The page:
Angst, literally German for "fear" (and "anxiety", also Dutch, Danish and Norwegian for "fear"), has become a flexible literary term which can be used to mean any number of things. This is only appropriate for a word that's Older Than Print at least, going back to the eighth century, if not further.
In literature, the angst usually referred to is existential angst, exemplified by questions such as "Who am I?" and "Why am I here?" Existentialism as a literary movement emphasizes the search for meaning as the most important source of tension in a person's life, and by extension, in a protagonist's life. This type of angst is best exemplified by writers such as Kierkegaard, Sartre, Kafka, Camus and many others. The Danish philosopher Søren Kierkegaard (1813-1855) might be the trope or more like concept codifier. Angst defined by him is fear of failure, fear of making the wrong choices, and the fear of something that you are unsure of the outcome of. It comes with personal freedom and responsibility in a world much greater than you. The word Angst was also popularized by Existential philosopher Martin Heidegger (who is often called "Philosoph der Angst"/"Philosopher of Fear"), whose book "Sein und Zeit" is largely about Angst. He defined Angst as the primary emotion of all human beings and the main driver behind most social behavior of humans, with the extreme cases of social recluses and collectivists mass societies. Heidegger's philosophy became extremely popular in France (where it influenced Existentialism and Post -Structuralism), Russia, and Japan (where the Kyoto School combined the idea of Angst with Buddhist concepts of emptiness, finitude and "Sunyata", meaning "absolute nothingness").
Because of Heidegger, Angst is often a clichèd trait of Germans. ( This is why there is the term of "German Angst", which is also sometimes used to refer to some hysteric reactions in German politics and some German laws, which often overemphasize security.)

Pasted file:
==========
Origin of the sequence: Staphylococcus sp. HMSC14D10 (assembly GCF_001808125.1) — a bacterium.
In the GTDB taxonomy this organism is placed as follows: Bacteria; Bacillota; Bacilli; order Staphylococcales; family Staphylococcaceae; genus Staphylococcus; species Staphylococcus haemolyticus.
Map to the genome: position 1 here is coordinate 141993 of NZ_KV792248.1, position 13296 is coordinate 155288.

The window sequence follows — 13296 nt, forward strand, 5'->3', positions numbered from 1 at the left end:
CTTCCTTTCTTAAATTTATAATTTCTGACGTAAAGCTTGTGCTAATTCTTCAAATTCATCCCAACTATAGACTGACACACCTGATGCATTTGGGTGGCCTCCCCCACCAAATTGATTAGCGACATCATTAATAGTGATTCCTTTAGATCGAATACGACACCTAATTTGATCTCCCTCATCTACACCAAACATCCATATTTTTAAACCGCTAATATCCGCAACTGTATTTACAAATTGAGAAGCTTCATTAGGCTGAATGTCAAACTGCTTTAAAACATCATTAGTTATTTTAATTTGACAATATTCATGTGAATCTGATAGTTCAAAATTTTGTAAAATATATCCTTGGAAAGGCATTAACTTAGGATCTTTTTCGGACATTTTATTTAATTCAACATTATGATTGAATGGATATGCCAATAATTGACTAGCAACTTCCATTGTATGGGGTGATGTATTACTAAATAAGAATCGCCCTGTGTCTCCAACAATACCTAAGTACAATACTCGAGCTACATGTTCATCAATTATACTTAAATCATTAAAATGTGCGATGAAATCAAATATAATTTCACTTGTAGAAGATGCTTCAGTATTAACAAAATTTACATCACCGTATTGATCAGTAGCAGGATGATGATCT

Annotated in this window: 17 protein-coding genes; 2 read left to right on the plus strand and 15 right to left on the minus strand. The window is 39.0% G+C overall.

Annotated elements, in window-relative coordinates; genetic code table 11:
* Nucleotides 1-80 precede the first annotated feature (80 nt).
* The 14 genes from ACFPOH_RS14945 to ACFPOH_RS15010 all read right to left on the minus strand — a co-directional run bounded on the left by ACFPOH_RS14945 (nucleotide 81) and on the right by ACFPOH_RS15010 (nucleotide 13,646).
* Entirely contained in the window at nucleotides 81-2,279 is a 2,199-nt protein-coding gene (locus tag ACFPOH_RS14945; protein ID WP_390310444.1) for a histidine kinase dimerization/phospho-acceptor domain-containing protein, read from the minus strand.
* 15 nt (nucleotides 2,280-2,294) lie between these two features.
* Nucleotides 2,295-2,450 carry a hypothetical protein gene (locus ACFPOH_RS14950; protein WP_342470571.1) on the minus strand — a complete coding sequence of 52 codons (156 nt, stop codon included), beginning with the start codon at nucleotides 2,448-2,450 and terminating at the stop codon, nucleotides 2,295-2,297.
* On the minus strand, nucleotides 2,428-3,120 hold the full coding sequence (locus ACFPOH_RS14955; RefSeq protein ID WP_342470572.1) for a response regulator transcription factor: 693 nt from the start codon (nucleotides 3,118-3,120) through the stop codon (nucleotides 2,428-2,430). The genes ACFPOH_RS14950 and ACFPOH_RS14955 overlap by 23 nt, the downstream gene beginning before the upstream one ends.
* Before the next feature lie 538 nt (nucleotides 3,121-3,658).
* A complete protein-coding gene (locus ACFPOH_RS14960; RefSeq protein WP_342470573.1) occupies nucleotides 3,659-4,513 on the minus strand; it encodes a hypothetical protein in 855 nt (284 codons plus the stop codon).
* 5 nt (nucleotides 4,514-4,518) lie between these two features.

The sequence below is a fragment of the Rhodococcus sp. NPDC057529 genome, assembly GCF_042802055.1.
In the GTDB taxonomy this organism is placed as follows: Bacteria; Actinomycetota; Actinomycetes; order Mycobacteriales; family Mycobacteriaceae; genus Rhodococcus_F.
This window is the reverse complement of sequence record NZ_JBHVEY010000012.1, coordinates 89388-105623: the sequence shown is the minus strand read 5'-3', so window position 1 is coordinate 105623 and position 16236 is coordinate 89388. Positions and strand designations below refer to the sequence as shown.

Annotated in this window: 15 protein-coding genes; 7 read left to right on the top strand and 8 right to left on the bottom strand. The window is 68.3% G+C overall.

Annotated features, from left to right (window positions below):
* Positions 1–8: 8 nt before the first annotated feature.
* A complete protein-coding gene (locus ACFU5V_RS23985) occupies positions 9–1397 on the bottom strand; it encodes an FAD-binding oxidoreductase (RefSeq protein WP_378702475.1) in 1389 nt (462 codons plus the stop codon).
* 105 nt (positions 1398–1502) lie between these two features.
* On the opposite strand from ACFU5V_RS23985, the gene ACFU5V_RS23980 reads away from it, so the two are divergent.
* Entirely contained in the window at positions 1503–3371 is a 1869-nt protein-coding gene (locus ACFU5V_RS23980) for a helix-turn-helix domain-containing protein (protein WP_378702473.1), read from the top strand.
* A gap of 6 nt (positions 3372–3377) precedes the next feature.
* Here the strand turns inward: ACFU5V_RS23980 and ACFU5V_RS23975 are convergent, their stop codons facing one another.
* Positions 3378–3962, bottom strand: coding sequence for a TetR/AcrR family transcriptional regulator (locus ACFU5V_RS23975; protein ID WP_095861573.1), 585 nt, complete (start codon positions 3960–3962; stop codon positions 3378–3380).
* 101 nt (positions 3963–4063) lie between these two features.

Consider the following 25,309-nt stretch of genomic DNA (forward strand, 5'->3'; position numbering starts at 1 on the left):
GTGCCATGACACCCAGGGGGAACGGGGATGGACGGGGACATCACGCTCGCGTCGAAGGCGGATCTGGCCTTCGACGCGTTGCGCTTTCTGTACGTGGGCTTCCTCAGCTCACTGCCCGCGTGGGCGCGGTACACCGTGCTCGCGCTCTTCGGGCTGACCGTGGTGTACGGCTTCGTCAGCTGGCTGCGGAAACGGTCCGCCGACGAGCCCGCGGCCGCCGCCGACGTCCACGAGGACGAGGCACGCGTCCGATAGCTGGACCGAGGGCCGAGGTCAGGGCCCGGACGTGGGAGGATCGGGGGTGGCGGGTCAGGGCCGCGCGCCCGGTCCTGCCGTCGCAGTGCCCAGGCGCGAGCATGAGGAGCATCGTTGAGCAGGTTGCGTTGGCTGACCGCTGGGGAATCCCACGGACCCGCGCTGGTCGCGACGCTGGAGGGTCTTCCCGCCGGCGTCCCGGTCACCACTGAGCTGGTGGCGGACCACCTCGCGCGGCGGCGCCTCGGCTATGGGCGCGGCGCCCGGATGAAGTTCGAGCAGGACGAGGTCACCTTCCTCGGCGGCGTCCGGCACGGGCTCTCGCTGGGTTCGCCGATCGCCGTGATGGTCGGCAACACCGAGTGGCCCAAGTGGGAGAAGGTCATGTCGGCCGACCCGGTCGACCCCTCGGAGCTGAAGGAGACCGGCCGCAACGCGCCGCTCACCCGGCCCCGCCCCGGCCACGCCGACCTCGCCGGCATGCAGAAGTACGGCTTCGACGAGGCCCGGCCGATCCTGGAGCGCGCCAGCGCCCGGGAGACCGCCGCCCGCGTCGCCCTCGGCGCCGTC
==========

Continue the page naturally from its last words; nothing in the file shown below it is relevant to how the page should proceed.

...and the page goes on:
(Note: There were some psychologists who use Heidegger and Kierkegaard to treat anxiety disorders.)
In classical music, angst is strongly associated with Jewish European composers; Gustav Mahler is the Ur-Example. In modern music, angst is strongly associated with alternative music movements such as metal. Sometimes the word "emo" is used interchangeably, although just about every musical genre has examples of angst. Elements of the blues in classic rock have their own unique form of angst. In Fan Fic, angst is often used as an umbrella term for any kind of Dark Fic.
Compare Wangst, where the reader or viewer comes to hate the angsty character for being too "whiny" or "wanky", and Angst? What Angst?, where a situation that might be expected to leave a character grieving or upset leaves no impression on them whatsoever. See also Deus Angst Machina and True Art Is Angsty. For the feelings that angst is generally meant to invoke, see Emotional Torque. See Angst Dissonance for when the audience doesn't sympathize with the character's angst.